Free Sell or Free Fall?

How innovative hotel technology is turning traditional free-sell practices into a more profitable revenue strategy

Source: IDeaS

Blog Soundbites:

  • Meeting & events space can contribute 40-60% of a hotel’s total profits
  • A lack of integrated M&E technology hurts hotel profit potential

Contrary to any widespread belief, hotel meetings and events space does more than just sell guestrooms. In fact, for many hotels, the profit potential of this revenue stream is so significant that it can contribute 40-60% of their total profits. When it comes to leveraging this event space strategically, however, it’s often one of the most overlooked opportunities for substantial revenue generation.

The industry has talked about folding revenue management strategies into sales and catering processes for quite some time. But despite the damning evidence and encouraging conversations to support such an industry shift, there hasn’t been a strong call for technology that fully allows hotel teams to do so. Why does this matter so much? The answer is easy: this lack of integrated technology hurts hotels right where they feel it the most…their profit potential.

Take the concept of “free sell,” for example. This prevalent sales strategy is commonly used throughout the hotel industry, most notably in upscale and 5-star markets, and it follows a fairly simple premise: If a meeting request for a date in the future comes in, and it has no guestrooms attached to its RFP, a catering or sales manager can’t book the business without approval. That is, unless the time frame falls in a designated “free-sell” period, which is a short-term booking window in which the hotel will take any business to fill open meeting rooms in the near future.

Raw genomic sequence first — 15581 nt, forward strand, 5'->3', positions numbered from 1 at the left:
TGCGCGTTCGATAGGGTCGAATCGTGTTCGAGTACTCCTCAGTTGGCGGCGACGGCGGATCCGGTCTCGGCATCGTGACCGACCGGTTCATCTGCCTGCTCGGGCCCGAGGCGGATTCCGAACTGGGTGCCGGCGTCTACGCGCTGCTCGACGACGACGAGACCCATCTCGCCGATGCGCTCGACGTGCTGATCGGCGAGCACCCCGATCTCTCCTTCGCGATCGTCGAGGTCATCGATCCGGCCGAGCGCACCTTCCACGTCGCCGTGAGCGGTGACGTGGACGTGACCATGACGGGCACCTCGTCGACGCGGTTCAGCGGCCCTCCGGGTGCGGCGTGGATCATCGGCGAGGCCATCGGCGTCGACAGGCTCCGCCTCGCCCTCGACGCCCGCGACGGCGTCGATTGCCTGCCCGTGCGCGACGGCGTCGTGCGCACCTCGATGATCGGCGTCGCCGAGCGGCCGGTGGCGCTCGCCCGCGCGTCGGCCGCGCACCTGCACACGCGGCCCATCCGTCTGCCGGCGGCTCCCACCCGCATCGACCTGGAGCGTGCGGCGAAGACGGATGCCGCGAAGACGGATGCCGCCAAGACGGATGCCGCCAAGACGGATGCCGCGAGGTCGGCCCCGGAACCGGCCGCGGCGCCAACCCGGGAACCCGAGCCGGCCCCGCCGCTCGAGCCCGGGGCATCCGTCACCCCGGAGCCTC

While a designated free-sell period varies for every hotel, in every market, and fluctuates with different seasons, let’s assume a property has a current free-sell window of four weeks in the future. In this case, any meeting-only RFP looking to book three months out is likely going to be turned away in the anticipation a more profitable piece of meeting business (with a highly-coveted guestroom block) will come along in the meantime. And that strategy makes sense to a certain degree. Why fill up your space prematurely when there’s potentially better business with additional guestroom spend down the road?

But what happens when that highly-coveted business doesn’t actually end up knocking at your door? What happens if you turned down a $15k meetings-only event over a typically busy time period because they didn’t have any guestrooms and inquired too far out, but you didn’t fill that space with more profitable business later on? Think about the money hotels are leaving on the table when they rely only on this kind of rationale.

So how are hotels beginning to tackle this opportunity head on? With global spending on meetings and events on the rise, and a international manifestation of holistic revenue management cultures emerging, hotels are starting to leverage their function space revenue opportunities into bigger profits with cutting-edge data visualization technology.